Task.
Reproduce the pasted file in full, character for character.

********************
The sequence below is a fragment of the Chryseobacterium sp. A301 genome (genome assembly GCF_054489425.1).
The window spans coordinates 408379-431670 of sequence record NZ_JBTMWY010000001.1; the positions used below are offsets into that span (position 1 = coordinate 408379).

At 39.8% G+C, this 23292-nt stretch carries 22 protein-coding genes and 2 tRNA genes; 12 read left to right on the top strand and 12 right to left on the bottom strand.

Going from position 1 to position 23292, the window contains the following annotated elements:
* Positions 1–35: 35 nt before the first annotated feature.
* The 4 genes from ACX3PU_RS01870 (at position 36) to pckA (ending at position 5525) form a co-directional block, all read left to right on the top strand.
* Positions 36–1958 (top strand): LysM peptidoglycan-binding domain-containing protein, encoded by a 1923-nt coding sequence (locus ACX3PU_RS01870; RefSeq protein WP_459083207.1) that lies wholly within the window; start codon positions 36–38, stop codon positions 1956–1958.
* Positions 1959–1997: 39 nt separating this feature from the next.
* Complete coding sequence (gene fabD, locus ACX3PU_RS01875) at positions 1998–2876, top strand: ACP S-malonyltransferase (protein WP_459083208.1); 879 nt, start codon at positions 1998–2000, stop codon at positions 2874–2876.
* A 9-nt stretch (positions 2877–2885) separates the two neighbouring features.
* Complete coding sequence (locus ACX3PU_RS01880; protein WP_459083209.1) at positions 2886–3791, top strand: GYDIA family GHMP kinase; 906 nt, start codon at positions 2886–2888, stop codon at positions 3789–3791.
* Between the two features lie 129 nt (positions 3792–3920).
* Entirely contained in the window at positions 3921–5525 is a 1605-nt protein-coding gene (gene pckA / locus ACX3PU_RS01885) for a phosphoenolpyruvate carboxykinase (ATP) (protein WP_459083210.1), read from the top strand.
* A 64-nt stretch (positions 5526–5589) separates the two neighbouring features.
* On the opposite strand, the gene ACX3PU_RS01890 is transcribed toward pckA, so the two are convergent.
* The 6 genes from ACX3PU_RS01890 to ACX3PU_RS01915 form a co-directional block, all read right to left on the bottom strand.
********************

The sequence below is a fragment of the Chryseobacterium sp. A301 genome (genome assembly GCF_054489425.1).
The window spans coordinates 408379-431670 of sequence record NZ_JBTMWY010000001.1; the positions used below are offsets into that span (position 1 = coordinate 408379).

At 39.8% G+C, this 23292-nt stretch carries 22 protein-coding genes and 2 tRNA genes; 12 read left to right on the top strand and 12 right to left on the bottom strand.

Going from position 1 to position 23292, the window contains the following annotated elements:
* Positions 1–35: 35 nt before the first annotated feature.
* The 4 genes from ACX3PU_RS01870 (at position 36) to pckA (ending at position 5525) form a co-directional block, all read left to right on the top strand.
* Positions 36–1958 (top strand): LysM peptidoglycan-binding domain-containing protein, encoded by a 1923-nt coding sequence (locus ACX3PU_RS01870; RefSeq protein WP_459083207.1) that lies wholly within the window; start codon positions 36–38, stop codon positions 1956–1958.
* Positions 1959–1997: 39 nt separating this feature from the next.
* Complete coding sequence (gene fabD, locus ACX3PU_RS01875) at positions 1998–2876, top strand: ACP S-malonyltransferase (protein WP_459083208.1); 879 nt, start codon at positions 1998–2000, stop codon at positions 2874–2876.
* A 9-nt stretch (positions 2877–2885) separates the two neighbouring features.
* Complete coding sequence (locus ACX3PU_RS01880; protein WP_459083209.1) at positions 2886–3791, top strand: GYDIA family GHMP kinase; 906 nt, start codon at positions 2886–2888, stop codon at positions 3789–3791.
* Between the two features lie 129 nt (positions 3792–3920).
* Entirely contained in the window at positions 3921–5525 is a 1605-nt protein-coding gene (gene pckA / locus ACX3PU_RS01885) for a phosphoenolpyruvate carboxykinase (ATP) (protein WP_459083210.1), read from the top strand.
* A 64-nt stretch (positions 5526–5589) separates the two neighbouring features.
* On the opposite strand, the gene ACX3PU_RS01890 is transcribed toward pckA, so the two are convergent.
* The 6 genes from ACX3PU_RS01890 to ACX3PU_RS01915 form a co-directional block, all read right to left on the bottom strand.